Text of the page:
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San Francisco's Reduced Residential Parking Requirements

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Image via Aaron Klein

Image via Aaron Klein

(Note: This is another in our series of expert blogs on TOD highlighting work and research that experts and advocates are doing in the field. Alyssa Sherman researched residential parking policy as a student in San Jose State University’s Master of Urban Planning Program, and completed her Master’s Thesis on this topic in May of 2010.)

Today, cities are increasingly looking to planning policies that will help minimize the negative impacts of single occupant vehicle trips on the environment. Parking, a once-overlooked area of transportation planning policy, is now widely viewed as an arena where modifications may have great potential for influencing mode choice.

Many cities are now exploring how revisions to residential parking requirements may alter travel behavior and improve economic and environmental conditions. For years, cities wrote minimum parking requirements into their zoning codes, which required that developers build at least a designated minimum number of off-street parking spaces along with new residential developments. Today, a minimum of one to two parking spaces per unit is generally the norm for residential developments.

Although these policies were intended to prevent spillover parking on the street and to respond to market demand for residential parking, in recent years it has become apparent that minimum parking policies subsidize the cost of using single occupant vehicles and encourage people to use vehicles.

To encourage people to ride transit, walk, or ride a bicycle to their destinations more often, cities are now beginning to reduce the amount of residential parking that developers are required to provide. Portland, Oregon and Seattle have eliminated minimum residential parking requirements in dense urban areas from their zoning codes.

San Francisco eliminated minimum residential parking requirements in certain areas that are well-served by transit and went even further by instituting residential parking maximums in these areas, which set a cap on the amount of parking that developers can provide.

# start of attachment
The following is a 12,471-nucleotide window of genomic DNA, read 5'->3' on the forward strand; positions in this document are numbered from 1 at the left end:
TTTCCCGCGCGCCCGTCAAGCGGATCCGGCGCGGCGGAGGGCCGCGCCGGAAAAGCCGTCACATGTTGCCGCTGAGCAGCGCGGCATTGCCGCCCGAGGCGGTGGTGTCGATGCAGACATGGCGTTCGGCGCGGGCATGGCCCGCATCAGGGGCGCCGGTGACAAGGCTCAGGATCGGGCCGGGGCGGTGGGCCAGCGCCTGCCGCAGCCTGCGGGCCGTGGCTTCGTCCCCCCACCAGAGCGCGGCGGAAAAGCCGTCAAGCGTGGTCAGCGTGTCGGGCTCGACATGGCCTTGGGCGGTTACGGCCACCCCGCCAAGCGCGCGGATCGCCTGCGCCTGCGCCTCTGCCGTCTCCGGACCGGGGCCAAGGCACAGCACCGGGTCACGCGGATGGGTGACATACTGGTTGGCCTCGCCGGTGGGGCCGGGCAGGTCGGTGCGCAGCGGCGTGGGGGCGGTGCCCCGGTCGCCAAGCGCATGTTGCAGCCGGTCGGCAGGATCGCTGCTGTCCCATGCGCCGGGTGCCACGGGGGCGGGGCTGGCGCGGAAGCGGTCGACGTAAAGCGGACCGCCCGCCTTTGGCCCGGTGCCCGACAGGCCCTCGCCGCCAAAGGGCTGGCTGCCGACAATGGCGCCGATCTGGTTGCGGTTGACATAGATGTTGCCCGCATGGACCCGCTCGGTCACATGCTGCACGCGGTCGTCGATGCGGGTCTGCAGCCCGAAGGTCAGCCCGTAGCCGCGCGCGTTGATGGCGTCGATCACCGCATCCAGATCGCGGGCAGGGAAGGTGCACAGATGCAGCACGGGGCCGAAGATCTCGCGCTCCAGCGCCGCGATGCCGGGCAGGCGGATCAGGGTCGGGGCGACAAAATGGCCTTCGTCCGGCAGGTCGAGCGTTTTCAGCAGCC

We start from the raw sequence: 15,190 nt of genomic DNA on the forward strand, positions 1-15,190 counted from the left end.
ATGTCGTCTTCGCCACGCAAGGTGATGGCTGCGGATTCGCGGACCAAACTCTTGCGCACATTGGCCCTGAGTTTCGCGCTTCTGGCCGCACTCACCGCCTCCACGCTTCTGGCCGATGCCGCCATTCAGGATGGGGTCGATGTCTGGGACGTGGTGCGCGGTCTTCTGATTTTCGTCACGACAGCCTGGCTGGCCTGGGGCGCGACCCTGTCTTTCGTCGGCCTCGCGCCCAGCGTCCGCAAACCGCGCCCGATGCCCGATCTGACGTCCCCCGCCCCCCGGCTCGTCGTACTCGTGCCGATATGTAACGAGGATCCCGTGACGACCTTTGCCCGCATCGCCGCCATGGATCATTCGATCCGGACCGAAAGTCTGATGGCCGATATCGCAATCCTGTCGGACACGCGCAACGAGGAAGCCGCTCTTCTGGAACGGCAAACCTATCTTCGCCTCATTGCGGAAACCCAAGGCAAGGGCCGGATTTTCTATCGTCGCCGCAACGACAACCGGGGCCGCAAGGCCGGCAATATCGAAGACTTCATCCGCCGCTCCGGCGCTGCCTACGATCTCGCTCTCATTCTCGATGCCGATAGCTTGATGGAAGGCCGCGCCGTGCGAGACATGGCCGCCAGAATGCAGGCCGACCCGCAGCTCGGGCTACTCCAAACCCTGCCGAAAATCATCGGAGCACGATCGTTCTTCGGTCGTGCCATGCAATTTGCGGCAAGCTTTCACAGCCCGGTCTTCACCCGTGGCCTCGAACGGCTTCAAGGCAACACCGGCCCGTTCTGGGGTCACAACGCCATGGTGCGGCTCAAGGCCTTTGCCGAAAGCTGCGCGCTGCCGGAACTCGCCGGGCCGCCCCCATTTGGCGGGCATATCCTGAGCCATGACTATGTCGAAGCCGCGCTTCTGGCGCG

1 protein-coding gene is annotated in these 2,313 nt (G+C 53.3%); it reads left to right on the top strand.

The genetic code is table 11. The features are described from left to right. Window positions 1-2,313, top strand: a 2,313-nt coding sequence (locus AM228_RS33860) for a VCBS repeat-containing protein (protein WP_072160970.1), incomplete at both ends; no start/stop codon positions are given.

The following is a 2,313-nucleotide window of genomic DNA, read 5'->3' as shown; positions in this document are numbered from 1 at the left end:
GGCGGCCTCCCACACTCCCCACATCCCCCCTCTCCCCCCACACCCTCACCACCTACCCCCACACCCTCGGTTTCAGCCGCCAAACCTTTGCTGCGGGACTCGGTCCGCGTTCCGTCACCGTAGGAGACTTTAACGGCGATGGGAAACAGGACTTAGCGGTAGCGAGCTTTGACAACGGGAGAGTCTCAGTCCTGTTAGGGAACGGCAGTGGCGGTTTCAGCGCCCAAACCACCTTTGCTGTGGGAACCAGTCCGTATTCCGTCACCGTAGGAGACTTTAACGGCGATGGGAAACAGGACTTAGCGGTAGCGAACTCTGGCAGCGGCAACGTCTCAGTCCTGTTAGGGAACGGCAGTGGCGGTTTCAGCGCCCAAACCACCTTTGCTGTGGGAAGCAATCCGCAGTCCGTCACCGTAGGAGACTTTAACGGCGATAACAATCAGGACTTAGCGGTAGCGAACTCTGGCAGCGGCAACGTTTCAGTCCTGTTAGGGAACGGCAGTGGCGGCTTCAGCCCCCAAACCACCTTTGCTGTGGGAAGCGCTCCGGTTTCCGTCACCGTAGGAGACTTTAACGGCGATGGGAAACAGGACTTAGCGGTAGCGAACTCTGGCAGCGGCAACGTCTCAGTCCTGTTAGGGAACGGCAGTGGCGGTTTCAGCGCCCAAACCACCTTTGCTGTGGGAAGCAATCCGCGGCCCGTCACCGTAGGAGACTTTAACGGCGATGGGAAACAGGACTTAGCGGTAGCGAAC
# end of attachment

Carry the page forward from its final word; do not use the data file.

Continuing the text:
In downtown San Francisco, a dense area that is predominantly composed of commercial and office space with some high-rise residential developments, developers can build up to .75 parking spaces for each new housing unit. Up to one parking space can be built for each unit with two or more bedrooms. The same maximums apply to parts of Hayes Valley, a residential neighborhood adjacent to downtown San Francisco that falls under the Market and Octavia Area Plan.

In the neighborhoods that are included in the city’s Eastern Neighborhoods Area Plans (The Mission, East SOMA, Central Waterfront, Showcase Square, and Potrero Hill), the residential parking maximums are .5 to .75 spaces per unit, with up to .75 or 1 parking spaces allowed per unit with Planning Commission approval if the spaces are operated with mechanical stackers or by valet.

 

San Francisco backs its progressive residential parking policies with a strong philosophy that describes the ability of parking policy revisions to improve urban aesthetics, reduce traffic, increase density, and reduce housing prices. As more cities reduce parking requirements, these benefits are sure to become more widely experienced.